Sequence of Key Events in the Boesky Scandal With AM-Boesky Bjt
Dec. 18, 1987
NEW YORK (AP) _ Here is a chronology of the major developments in the federal investigation of Wall Street practices that led to speculator Ivan F. Boesky's record $100 million penalty payment to the Securities and Exchange Commission and his guilty plea to violating securities law:
May 12, 1986 - The Securities and Exchange Commission charges Dennis B. Levine of Drexel Burnham Lambert Inc. with making $12.6 million in profits from illegal trading on inside information since 1980. Levine is subsequently arrested, pleads guilty to felony charges and cooperates with investigators.
Nov. 14 - Boesky agrees to pay a $100 million penalty to settle charges of trading on insider information supplied by Levine in 1985 and 1986. He also agrees to cooperate with investigators and to plead guilty to a single unspecified criminal charge.
Nov. 21 - In the first lawsuit against Boesky by a shareholder, Angelo Oriolo of Pennsville, N.J., claims he was hurt financially in 1985 when he sold shares in General Foods Corp., a stock that was the subject of takeover speculation by Boesky.
Dec. 18 - FMC Corp. of Chicago announces a lawsuit seeking more than $260 million from Boesky and others. FMC claims insider trading inflated the cost of its $2 billion recapitalization.
Jan. 28, 1987 - Michael Davidoff, the former head trader for Boesky, pleads guilty to one count of securities fraud and agrees to cooperate in the government's investigation.
Feb. 11-12 - Insider trading charges are filed against Richard Wigton, a vice president at Kidder, Peabody & Co.; Timothy L. Tabor, a former vice president at Kidder and Merrill Lynch & Co.; and Robert Freeman, a partner at Goldman Sachs. They are charged with allegedly swapping inside information that was used to make illegal profits for Kidder Peabody. Freeman is also charged with trading for his own account.
Feb. 13 - Martin A. Siegel resigns as a managing director of Drexel Burnham Lambert Inc. and pleads guilty to illegal stock trading and tax evasion. He faces up to 10 years in prison and a $260,000 fine. In addition, he agrees to give up $9 million to settle civil charges related to a complaint that he engaged in insider trading with Boesky.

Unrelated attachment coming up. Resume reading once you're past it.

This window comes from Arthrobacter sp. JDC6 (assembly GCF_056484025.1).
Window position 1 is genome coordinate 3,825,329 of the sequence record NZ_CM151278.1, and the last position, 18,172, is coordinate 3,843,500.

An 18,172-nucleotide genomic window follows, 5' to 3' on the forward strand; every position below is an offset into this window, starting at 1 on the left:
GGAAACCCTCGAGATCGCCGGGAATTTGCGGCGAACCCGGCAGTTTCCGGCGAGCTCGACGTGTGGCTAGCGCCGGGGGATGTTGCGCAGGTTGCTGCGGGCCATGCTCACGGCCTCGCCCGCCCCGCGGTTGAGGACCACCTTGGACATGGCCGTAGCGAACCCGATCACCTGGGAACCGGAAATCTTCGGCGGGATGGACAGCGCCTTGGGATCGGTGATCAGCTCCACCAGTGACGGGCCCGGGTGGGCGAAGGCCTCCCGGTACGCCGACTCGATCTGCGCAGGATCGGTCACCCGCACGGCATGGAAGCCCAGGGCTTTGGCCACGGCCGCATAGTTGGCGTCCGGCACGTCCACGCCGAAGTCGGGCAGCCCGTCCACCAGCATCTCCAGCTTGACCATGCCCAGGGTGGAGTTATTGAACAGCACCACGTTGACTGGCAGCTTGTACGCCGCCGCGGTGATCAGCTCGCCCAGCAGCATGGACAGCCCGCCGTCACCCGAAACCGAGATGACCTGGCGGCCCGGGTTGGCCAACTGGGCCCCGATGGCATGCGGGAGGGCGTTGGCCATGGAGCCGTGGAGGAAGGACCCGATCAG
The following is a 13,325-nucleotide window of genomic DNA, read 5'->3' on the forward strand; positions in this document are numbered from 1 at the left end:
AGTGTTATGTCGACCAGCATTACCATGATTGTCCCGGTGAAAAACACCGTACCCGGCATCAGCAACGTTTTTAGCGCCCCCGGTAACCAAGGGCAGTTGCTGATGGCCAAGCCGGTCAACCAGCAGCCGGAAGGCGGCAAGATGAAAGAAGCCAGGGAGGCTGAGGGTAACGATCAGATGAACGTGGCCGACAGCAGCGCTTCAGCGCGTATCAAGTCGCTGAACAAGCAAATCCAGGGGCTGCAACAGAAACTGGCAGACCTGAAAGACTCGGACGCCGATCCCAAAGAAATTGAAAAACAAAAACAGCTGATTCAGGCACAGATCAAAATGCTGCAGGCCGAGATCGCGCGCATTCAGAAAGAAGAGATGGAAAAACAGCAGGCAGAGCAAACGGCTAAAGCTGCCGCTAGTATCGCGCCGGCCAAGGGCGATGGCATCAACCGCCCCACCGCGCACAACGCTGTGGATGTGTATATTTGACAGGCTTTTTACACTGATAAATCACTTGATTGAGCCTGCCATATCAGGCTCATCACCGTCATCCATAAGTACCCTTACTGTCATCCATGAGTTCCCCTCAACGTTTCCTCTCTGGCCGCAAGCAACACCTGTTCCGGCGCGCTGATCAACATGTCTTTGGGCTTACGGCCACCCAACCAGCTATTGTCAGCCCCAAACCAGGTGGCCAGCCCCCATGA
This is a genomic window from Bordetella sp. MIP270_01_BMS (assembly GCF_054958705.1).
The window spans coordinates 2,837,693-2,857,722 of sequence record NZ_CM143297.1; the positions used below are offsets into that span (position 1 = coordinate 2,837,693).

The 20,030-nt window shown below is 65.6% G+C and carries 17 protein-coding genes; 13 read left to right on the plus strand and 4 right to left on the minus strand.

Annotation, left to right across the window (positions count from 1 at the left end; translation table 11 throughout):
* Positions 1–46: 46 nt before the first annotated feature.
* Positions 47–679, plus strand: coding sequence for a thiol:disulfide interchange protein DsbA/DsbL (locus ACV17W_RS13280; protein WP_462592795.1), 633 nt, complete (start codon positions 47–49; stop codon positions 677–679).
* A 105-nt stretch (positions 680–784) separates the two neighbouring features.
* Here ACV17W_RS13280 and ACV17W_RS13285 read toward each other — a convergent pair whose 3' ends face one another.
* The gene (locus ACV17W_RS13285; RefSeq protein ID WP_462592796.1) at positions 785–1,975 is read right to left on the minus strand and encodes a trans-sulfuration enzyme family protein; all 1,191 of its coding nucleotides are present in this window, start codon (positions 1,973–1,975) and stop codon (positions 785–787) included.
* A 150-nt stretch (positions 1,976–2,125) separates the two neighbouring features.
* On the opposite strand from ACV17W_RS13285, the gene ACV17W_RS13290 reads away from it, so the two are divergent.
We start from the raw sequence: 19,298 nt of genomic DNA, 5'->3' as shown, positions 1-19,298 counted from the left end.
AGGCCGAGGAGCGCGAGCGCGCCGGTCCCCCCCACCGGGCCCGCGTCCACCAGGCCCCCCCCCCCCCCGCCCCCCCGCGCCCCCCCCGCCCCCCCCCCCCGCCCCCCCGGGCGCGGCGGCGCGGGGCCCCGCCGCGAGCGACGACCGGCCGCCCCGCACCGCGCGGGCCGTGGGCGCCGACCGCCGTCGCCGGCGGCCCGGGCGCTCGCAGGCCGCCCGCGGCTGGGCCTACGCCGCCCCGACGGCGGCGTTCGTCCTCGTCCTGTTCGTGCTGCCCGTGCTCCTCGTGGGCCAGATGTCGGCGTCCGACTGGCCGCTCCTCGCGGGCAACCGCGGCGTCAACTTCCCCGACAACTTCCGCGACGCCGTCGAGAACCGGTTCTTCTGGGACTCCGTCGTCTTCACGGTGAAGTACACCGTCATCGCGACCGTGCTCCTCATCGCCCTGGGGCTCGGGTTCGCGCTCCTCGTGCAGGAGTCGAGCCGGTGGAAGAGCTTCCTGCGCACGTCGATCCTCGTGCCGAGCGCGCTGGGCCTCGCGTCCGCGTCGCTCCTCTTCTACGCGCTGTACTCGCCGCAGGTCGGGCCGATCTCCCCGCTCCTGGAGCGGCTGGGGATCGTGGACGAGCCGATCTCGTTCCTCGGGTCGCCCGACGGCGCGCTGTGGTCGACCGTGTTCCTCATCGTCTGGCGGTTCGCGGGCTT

Feb. 20 - Levine is sentenced to two years in prison and fined $362,000 on charges of securities fraud, tax evasion and perjury.
March 19 - Boyd L. Jefferies, founder of the Los Angeles securities firm Jefferies & Co., pleads guilty to two criminal charges involving securities law violations, including an arrangement that enabled Boesky to falsify the extent of his stock holdings. Jefferies resigns as chairman of Jefferies & Co. and agrees to stay out of the securities business for at least five years.
April 9 - Freeman, Wigton and Tabor are charged by a federal grand jury with conspiracy to violate federal securities, mail fraud and wire fraud laws. All three also are charged with three counts each of securities fraud. The indictment does not name either Goldman Sachs or Kidder Peabody as defendants.
April 23 - Boesky pleads guilty to one criminal charge, conspiracy to make false statements to the SEC, and is released without bail. He faces a maximum penalty of five years in prison and a $250,000 fine at a sentencing scheduled for Aug. 21, which is later postponed to Dec. 18. Specifically, Boesky confesses to conspiring with others, who are not identified, to lie to the SEC with respect to purchases of stock in Fischbach Corp. in 1984. Federal officials say Boesky is still cooperating with the government's investigation.
May 13 - The government drops the charges against Freeman, Tabor and Wigton, claiming it needs more time to investigate. Prosecutors say they expect a grand jury to hand up a broader indictment.
May 26 - U.S. District Judge Milton Pollack rules Boesky cannot use his cooperation with the federal investigation of insider trading as an excuse to delay several civil suits against him.
June 4 - Kidder Peabody agrees to pay $25.29 million to settle civil charges of insider trading and an improper ''stock parking'' scheme with Boesky. The U.S. attorney's office says Kidder will not be prosecuted.
Aug. 25 - Judge Pollack consolidates more than a dozen civil lawsuits against Boesky into a single case.
Sept. 23 - Setrag Mooradian, formerly an accountant for Boesky's broker- dealer firm Seemala Corp., agrees to settle SEC charges of violating securities laws and cooperate in the government's continuing investigation.
Dec. 3 - In a presentencing conference, U.S. District Judge Morris E. Lasker indicates Boesky will get at least six months in prison when he is sentenced on Dec. 18.
Dec. 14 - Prosecutors release a memo asking Lasker to balance ''both Boesky's extensive criminal conduct and, in mitigation, his outstanding cooperation.''
Dec. 16 - Defense lawyers release excerpts from a memo to Lasker seeking leniency for Boesky, arguing that Boesky ''was driven by some blind compulsion.''
Dec. 18 - Boesky is sentenced to three years in prison. Partly because of his continuing cooperation with the investigation, he will not begin serving the term until March 24.